ID too late to provide a house called home
For more than three decades, Cecilia Flink of Klipspruit West, Johannesburg, was a non-citizen because she did not have an ID.
Flink finally received her ID in 2004, but did not live long enough to see the government fulfil her dream of obtaining a proper house.
She died at the age of 74 last year in a shack in which she had lived for 34 years despite being promised an RDP house by the government.
Home Affairs Minister Nosiviwe Mapisa-Nqakula and Gauteng social development MEC Bob Mabaso had pledged to help Flink acquire a house.
Mapisa-Nqakula is reported to have said she would "arrange" an RDP house for Flink.
"But after all these years we have heard nothing from the government," said Flink's daughter, Noelien Stokes.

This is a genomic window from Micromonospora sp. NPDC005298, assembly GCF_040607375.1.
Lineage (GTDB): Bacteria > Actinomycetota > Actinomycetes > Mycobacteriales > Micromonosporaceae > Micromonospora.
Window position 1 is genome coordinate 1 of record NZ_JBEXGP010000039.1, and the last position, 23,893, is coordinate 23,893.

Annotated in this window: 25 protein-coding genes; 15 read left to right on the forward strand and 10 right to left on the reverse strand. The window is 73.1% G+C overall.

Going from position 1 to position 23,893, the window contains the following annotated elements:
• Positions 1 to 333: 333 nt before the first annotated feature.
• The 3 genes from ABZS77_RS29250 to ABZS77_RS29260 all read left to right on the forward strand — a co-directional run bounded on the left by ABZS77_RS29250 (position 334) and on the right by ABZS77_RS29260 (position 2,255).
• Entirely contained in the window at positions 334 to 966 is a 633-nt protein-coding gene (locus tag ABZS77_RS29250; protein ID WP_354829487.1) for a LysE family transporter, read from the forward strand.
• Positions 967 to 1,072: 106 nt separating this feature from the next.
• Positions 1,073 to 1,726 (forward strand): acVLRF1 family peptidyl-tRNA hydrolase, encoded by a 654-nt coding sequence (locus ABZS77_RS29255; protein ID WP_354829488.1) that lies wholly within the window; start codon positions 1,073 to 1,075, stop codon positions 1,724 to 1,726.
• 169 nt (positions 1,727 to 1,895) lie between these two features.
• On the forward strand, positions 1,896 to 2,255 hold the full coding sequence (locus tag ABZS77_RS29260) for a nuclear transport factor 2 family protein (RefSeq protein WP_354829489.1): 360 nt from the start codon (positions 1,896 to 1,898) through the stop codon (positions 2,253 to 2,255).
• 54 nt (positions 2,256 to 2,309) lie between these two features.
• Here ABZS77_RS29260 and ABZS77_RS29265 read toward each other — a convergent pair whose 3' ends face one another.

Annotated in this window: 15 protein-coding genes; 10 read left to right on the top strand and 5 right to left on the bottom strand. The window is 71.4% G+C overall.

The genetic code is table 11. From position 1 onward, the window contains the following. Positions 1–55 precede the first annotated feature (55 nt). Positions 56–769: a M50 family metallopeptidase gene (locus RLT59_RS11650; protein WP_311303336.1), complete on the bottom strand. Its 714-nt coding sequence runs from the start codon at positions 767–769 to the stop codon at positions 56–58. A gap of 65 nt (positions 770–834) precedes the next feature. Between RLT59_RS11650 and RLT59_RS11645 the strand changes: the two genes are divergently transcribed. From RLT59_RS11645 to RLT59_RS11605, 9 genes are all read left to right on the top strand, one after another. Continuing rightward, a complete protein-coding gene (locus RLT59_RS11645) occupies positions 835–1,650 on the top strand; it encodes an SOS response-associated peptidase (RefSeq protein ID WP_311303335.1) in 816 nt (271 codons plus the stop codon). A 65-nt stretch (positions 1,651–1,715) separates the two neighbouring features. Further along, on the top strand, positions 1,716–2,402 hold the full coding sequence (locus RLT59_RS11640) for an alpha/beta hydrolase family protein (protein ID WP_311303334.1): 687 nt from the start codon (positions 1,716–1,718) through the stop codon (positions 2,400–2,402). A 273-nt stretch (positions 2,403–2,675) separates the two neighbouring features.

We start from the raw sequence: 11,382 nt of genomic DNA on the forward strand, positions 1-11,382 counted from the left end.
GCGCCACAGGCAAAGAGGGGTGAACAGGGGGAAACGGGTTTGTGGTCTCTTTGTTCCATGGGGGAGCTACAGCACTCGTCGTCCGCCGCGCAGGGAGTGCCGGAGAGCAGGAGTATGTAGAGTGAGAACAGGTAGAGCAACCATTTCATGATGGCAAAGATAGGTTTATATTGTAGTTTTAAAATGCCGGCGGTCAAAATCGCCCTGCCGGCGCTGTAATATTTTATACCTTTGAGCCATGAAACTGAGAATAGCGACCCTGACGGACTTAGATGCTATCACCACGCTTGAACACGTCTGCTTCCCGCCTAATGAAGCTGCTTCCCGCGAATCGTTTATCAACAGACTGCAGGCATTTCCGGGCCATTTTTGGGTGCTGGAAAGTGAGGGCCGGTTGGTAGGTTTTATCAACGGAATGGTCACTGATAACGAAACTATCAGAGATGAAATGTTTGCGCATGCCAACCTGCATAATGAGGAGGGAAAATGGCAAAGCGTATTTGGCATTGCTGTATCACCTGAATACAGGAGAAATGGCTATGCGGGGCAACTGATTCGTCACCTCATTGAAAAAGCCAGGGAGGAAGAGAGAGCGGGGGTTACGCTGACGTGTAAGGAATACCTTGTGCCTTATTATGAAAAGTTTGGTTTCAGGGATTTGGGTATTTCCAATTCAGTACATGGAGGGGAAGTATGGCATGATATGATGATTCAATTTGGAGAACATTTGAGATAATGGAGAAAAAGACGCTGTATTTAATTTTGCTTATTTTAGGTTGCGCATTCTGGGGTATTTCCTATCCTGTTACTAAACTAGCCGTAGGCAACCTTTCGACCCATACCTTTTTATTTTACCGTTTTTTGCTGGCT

Home Affairs spokesman Mantshele Tau said he did not "recall the minister promising a house or making any arrangement".
Flink's citizenship was unfairly withdrawn from her in 1972 by the then Bantu Affairs Commissioner in Johannesburg.
This happened when she went to the commissioner's office to register the birth of her daughter, Helen.
The white commissioner thought she was "too dark" to give birth to a light-skinned baby, despite being married to a coloured man. He then seized her ID without an explanation.
It was a wretched time for the entire family because they often went without food.
Flink finally received a pension after receiving the ID. This was after her plight was published in Sowetan.
"Life changed for all of us after that. My mother could afford little things for herself and her grandchildren," said Stokes.
At the time Flink was also looking after Helen who was terminally ill.
"Helen and my mother were very happy then because our lives were improving," said Stokes.
Helen died shortly after her mother received the ID.
After the deaths of Helen and Flink, Stokes, who is unemployed, was left to care for her sister's three-year-old daughter Jermaine.